This is our hope. This is the faith that I go back to the South with. With this faith we will be able to hew out of the mountain of despair a stone of hope. With this faith we will be able to transform the jangling discords of our nation into a beautiful symphony of brotherhood. With this faith we will be able to work together, to pray together, to struggle together, to go to jail together, to stand up for freedom together, knowing that we will be free one day."
That day in Washington, August 28, 1963, was the Palm Sunday of King’s personal pilgrimage. We know that King was a flawed servant of Jesus Christ, like all of us who call ourselves Christians, but in his challenge to those with power, at the very heart of the capital, he was exactly like the Jesus he followed. He came to the capital in peace and in anger; in peace and in anger he challenged the political and religious establishment of his time with the uncomfortable truth of racism; many came out to welcome him; but his peaceful and courageous action made him enemies who were determined to put him away.
King believed he had a call from God. Nothing else could have sustained him through the bitter opposition he faced, the constant threats to him and his family. On one occasion he was stabbed to within less than an inch of his life. Whilst, on that August day in 1963, others shared in the excitement of the moment, he well knew how deep was the racism and the structural injustice he had to overcome – and what was likely to be the cost. He had to bring about change without inciting another round of hatred and violence that could only make things worse. He had to be strong, he had to face down the hatred directed towards him and the movement he had gathered around him. He had to lay the basis for a new era of inclusion and mutual respect. It was an impossible task, but he drew his resources from the Bible, from Jesus, and from the example of Gandhi. In 1959, King visited India to learn more about Gandhi’s non-violet commitment to the power of truth (satyagraha) and how he had deployed it in the search for justice. He came back a changed man, feeling for the first time he had really understood how the prophetic message of Jesus could be transformed into an instrument for social change. Gandhi himself was assassinated in 1948. King must have known where his own commitment to the power of truth would lead.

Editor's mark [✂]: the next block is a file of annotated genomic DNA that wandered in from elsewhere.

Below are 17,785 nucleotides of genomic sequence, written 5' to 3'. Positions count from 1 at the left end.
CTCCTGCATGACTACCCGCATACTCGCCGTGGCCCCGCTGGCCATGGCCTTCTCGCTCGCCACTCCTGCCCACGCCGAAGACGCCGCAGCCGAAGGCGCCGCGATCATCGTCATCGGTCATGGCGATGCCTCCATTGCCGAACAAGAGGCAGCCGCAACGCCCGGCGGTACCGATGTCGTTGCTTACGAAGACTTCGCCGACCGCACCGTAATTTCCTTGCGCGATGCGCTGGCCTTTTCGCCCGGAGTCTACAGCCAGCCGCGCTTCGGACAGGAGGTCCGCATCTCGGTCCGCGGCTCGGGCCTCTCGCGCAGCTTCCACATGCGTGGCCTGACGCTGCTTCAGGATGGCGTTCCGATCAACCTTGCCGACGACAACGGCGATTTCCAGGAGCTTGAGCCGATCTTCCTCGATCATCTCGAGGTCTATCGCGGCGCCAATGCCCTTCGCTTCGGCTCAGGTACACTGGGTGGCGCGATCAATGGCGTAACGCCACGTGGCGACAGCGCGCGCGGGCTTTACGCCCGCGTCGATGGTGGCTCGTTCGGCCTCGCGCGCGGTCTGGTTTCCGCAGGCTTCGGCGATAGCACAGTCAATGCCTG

In the Fourth Gospel again and again, Jesus speaks of himself as the one who brings Truth: ‘I am the way, the truth and life’ (14:6); ‘You shall know the truth and the truth shall set you free’ (8:2). Pilate famously asks him, ‘What is truth?’ (18:38). The answer in the Gospel, is clear: ‘Everything Jesus stands for’. Palm Sunday is the beginning of the week in which we remember everything Jesus stood for in that decisive last week of his life. We remember how Jerusalem was confronted by him with the challenge of truth, just as King confronted America with the truth about itself. We remember how many at first welcomed Jesus, but within days their hosannas had turned to bitter hatred. Holy Week is a time when we are confronted with uncomfortable truths about ourselves; about the things we value in our own lives, about the things we hold ‘self-evident’, the things we hold holy, the things we wish to hide. Today is a day to shout not only, ‘Blessed is he who comes in the name of the Lord’, but also to look ahead and whisper, ‘Lord have mercy.’